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School belonging: the conviction of hope

By Blog Editor, IOE Digital, on 1 November 2022

The School Belonging Colloquium Team: Julia Dobson, Professor Kathryn Riley (back row, left to right) Kristy Campbell, Dr Rahil Alipour ( front row, left to right)

The School Belonging Colloquium Team: Julia Dobson, Professor Kathryn Riley (back row, left to right); Kristy Campbell, Dr Rahil Alipour (front row, left to right)

Kathryn Riley.

It’s time to hone our skills. As educators in a chaotic national climate, we need to bear witness to what is happening today and its impact on our young people. We also need to walk the path of hope and possibilities. This is not easy.

Disconnection, disengagement and disillusionment are in the air. Poverty and insecurity are growing, with significant consequences for the very fabric of society. Yet how we talk and act as educators, will influence how young people see themselves today and view their future place in the world.

At a recent UCL School Belonging Colloquium, Dame Mary Marsh, one-time CEO of the NSPCC saw the contemporary challenge in these terms: the biggest poverty of all is that of hope’. In today’s strange, dark and difficult times schools, wherever they are in the world, need to be places of belonging and hope.

At the Colloquium (the video will be an early Christmas present), we asked:

Why is school belonging important? We know from research that in schools where belonging works, young people at all levels experience a sense of connectedness and friendship, perform better academically and come to believe in themselves. Their teachers also feel more professionally fulfilled and their families more accepted. The benefits last well into adulthood.

What happens when young people feel they don’t belong? The weight of evidence indicates that the disaffected search for ‘belongingness’ elsewhere, finding it in many ways, including extremism, self-harm and gang membership. The excluded frequently become the exploited.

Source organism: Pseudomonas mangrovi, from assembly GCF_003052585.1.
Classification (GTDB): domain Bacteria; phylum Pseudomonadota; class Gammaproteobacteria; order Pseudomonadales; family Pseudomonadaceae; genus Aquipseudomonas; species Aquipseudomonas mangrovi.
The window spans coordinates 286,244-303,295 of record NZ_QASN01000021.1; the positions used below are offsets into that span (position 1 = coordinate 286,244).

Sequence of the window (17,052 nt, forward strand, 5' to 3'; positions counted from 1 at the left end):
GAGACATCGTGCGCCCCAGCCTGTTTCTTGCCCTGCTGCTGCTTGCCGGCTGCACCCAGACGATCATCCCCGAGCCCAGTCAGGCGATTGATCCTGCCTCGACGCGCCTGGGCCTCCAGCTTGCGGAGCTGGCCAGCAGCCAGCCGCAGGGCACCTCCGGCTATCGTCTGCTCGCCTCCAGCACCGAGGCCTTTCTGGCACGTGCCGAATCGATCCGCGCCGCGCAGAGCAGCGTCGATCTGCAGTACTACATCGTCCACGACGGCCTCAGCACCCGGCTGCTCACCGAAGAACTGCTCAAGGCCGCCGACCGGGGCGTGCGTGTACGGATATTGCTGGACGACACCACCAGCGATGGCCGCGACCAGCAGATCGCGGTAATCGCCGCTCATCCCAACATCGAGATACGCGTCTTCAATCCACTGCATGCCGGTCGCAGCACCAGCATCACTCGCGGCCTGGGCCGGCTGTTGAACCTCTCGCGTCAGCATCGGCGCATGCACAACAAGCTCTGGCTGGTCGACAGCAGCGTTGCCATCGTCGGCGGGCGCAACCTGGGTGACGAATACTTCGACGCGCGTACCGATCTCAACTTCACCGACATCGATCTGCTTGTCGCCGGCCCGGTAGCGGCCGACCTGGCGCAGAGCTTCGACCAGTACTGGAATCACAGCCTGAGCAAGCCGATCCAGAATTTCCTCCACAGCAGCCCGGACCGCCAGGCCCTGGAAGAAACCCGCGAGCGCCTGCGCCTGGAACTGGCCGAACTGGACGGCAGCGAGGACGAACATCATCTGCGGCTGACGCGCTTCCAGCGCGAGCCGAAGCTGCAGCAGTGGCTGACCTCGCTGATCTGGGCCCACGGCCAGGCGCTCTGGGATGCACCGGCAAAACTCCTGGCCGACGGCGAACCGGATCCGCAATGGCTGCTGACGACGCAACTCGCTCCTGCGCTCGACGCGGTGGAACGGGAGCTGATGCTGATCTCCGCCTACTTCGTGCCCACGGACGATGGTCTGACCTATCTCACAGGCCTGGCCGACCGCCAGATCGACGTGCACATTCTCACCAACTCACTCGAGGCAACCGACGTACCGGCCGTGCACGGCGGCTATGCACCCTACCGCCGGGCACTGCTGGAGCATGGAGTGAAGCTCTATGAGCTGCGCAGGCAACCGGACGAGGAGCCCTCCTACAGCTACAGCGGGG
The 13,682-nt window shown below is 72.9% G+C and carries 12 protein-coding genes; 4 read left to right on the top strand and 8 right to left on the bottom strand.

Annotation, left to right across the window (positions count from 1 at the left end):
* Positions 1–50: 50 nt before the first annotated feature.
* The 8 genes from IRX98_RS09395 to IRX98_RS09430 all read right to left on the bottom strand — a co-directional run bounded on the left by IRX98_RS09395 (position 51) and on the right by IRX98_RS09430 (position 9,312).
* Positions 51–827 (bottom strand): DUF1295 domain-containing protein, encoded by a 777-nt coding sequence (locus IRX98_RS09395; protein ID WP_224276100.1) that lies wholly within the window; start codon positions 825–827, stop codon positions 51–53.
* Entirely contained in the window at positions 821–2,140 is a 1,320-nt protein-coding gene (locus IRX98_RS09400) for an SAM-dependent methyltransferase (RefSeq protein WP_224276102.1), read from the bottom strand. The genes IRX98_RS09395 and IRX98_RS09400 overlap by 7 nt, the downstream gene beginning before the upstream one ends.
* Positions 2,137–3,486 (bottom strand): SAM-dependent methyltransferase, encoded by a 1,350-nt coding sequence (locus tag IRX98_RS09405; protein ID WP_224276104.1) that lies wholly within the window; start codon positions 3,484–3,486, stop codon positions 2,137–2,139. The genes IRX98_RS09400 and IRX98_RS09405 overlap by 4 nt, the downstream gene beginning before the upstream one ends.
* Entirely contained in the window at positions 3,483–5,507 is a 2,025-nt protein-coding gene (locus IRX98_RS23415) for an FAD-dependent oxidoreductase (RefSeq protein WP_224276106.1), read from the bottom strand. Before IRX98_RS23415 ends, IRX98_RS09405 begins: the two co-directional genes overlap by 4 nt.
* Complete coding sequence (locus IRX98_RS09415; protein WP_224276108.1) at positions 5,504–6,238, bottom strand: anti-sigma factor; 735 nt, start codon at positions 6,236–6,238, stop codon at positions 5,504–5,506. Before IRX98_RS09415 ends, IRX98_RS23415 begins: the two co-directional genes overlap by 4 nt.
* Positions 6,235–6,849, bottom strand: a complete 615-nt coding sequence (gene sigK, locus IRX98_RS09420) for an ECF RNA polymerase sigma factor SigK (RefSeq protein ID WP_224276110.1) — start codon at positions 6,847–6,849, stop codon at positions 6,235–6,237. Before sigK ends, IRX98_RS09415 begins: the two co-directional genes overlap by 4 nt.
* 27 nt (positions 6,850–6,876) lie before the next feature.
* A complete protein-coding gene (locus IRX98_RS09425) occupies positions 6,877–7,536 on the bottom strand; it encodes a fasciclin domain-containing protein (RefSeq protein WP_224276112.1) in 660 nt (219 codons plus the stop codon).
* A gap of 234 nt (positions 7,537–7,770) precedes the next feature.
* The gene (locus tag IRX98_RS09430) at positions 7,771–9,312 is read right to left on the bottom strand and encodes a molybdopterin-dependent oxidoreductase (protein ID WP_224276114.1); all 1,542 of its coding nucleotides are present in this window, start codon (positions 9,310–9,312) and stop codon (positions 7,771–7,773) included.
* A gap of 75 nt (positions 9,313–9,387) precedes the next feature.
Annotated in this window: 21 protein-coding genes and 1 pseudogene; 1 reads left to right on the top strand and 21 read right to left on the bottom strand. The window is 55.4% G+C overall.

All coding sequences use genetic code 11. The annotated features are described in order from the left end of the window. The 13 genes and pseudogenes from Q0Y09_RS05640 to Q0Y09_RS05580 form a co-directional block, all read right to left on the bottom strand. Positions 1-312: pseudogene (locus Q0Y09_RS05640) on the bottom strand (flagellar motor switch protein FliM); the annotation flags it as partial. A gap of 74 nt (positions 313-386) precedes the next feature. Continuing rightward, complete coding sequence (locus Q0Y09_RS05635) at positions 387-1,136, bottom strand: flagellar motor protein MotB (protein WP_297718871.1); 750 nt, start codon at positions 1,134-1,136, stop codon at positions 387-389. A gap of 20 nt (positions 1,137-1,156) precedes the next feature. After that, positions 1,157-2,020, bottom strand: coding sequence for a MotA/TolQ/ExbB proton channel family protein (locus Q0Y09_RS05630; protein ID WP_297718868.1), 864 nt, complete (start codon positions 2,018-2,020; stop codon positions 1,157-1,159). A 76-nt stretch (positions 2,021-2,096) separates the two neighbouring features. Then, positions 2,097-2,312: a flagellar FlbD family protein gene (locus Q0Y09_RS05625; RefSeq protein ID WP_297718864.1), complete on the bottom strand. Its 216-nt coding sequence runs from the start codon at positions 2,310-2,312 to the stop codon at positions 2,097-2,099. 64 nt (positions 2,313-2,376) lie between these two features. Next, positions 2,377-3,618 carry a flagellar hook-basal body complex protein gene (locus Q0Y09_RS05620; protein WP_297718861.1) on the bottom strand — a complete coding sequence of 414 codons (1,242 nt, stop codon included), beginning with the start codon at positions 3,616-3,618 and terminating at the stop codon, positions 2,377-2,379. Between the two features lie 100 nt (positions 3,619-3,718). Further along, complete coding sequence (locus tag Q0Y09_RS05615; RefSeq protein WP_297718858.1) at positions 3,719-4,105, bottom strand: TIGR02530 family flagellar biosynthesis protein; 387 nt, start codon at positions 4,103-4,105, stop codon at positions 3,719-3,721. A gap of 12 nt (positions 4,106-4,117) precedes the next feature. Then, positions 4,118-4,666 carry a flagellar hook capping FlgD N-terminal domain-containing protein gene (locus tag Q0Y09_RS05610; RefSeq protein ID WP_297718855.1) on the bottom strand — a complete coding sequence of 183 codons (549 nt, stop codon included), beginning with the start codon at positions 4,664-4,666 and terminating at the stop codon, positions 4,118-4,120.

Finally, we asked: How can we change things? How can we create schools which are places of belonging?

We know the expectations, beliefs, practices and relationships that can help create the conditions for school belonging, as well as the importance of turning the language of belonging and the practice of compassion into reality(see: Compassionate Leadership for School Belonging). But … Who should decide what happens?

Some years back I wrote a book entitled, Whose School is it Anyway? (Falmer Press 1998) in which I asked that question. In today’s dysfunctional national climate, it is time to ask who should decide what goes on in our schools? Strengthening community connections and encouraging young people to develop their sense of agency (their belief that what they do makes a difference and the skills and opportunities to do this) is part of a process bringing these important voices onboard.

A sense of school belonging propels young people through life; encourages them to listen and learn from others; and helps them grow in confidence and knowledge. I describe this as ‘The Art of Possibilities’.

Scanning the leadership landscape, I am confident that there are a growing number of school leaders who are working to refine this art.

 

 

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